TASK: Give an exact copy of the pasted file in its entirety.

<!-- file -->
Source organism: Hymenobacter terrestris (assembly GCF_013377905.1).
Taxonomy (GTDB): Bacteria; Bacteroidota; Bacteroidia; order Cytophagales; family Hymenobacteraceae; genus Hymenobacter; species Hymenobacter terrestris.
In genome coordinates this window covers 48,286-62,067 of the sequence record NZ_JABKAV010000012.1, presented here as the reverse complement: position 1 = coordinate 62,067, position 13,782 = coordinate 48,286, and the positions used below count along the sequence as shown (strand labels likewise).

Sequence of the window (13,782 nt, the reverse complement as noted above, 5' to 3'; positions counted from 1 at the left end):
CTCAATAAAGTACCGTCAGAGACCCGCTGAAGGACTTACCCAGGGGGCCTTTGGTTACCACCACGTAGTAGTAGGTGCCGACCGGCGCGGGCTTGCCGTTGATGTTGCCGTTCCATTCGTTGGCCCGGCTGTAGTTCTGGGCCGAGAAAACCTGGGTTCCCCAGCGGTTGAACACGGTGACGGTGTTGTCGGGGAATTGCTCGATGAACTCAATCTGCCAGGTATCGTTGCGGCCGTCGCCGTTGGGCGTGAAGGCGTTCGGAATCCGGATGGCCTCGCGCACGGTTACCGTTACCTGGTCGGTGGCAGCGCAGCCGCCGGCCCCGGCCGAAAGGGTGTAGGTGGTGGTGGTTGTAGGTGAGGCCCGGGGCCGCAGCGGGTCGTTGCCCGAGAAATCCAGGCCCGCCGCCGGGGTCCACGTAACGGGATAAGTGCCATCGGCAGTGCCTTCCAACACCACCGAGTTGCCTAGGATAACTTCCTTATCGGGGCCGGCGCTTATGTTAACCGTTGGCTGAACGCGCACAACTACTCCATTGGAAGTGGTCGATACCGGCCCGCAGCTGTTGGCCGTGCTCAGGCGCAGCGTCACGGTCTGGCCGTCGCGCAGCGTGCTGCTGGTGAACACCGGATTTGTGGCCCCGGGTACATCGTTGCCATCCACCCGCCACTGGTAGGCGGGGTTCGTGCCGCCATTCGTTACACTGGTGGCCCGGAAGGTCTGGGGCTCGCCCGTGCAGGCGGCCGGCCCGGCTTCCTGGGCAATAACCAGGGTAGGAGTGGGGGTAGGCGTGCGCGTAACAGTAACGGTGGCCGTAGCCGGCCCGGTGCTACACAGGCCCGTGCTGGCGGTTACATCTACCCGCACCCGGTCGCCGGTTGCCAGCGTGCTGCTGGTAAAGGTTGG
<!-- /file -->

Source organism: Hymenobacter terrestris (assembly GCF_013377905.1).
Taxonomy (GTDB): Bacteria; Bacteroidota; Bacteroidia; order Cytophagales; family Hymenobacteraceae; genus Hymenobacter; species Hymenobacter terrestris.
In genome coordinates this window covers 48,286-62,067 of the sequence record NZ_JABKAV010000012.1, presented here as the reverse complement: position 1 = coordinate 62,067, position 13,782 = coordinate 48,286, and the positions used below count along the sequence as shown (strand labels likewise).

Sequence of the window (13,782 nt, the reverse complement as noted above, 5' to 3'; positions counted from 1 at the left end):
CTCAATAAAGTACCGTCAGAGACCCGCTGAAGGACTTACCCAGGGGGCCTTTGGTTACCACCACGTAGTAGTAGGTGCCGACCGGCGCGGGCTTGCCGTTGATGTTGCCGTTCCATTCGTTGGCCCGGCTGTAGTTCTGGGCCGAGAAAACCTGGGTTCCCCAGCGGTTGAACACGGTGACGGTGTTGTCGGGGAATTGCTCGATGAACTCAATCTGCCAGGTATCGTTGCGGCCGTCGCCGTTGGGCGTGAAGGCGTTCGGAATCCGGATGGCCTCGCGCACGGTTACCGTTACCTGGTCGGTGGCAGCGCAGCCGCCGGCCCCGGCCGAAAGGGTGTAGGTGGTGGTGGTTGTAGGTGAGGCCCGGGGCCGCAGCGGGTCGTTGCCCGAGAAATCCAGGCCCGCCGCCGGGGTCCACGTAACGGGATAAGTGCCATCGGCAGTGCCTTCCAACACCACCGAGTTGCCTAGGATAACTTCCTTATCGGGGCCGGCGCTTATGTTAACCGTTGGCTGAACGCGCACAACTACTCCATTGGAAGTGGTCGATACCGGCCCGCAGCTGTTGGCCGTGCTCAGGCGCAGCGTCACGGTCTGGCCGTCGCGCAGCGTGCTGCTGGTGAACACCGGATTTGTGGCCCCGGGTACATCGTTGCCATCCACCCGCCACTGGTAGGCGGGGTTCGTGCCGCCATTCGTTACACTGGTGGCCCGGAAGGTCTGGGGCTCGCCCGTGCAGGCGGCCGGCCCGGCTTCCTGGGCAATAACCAGGGTAGGAGTGGGGGTAGGCGTGCGCGTAACAGTAACGGTGGCCGTAGCCGGCCCGGTGCTACACAGGCCCGTGCTGGCGGTTACATCTACCCGCACCCGGTCGCCGGTTGCCAGCGTGCTGCTGGTAAAGGTTGG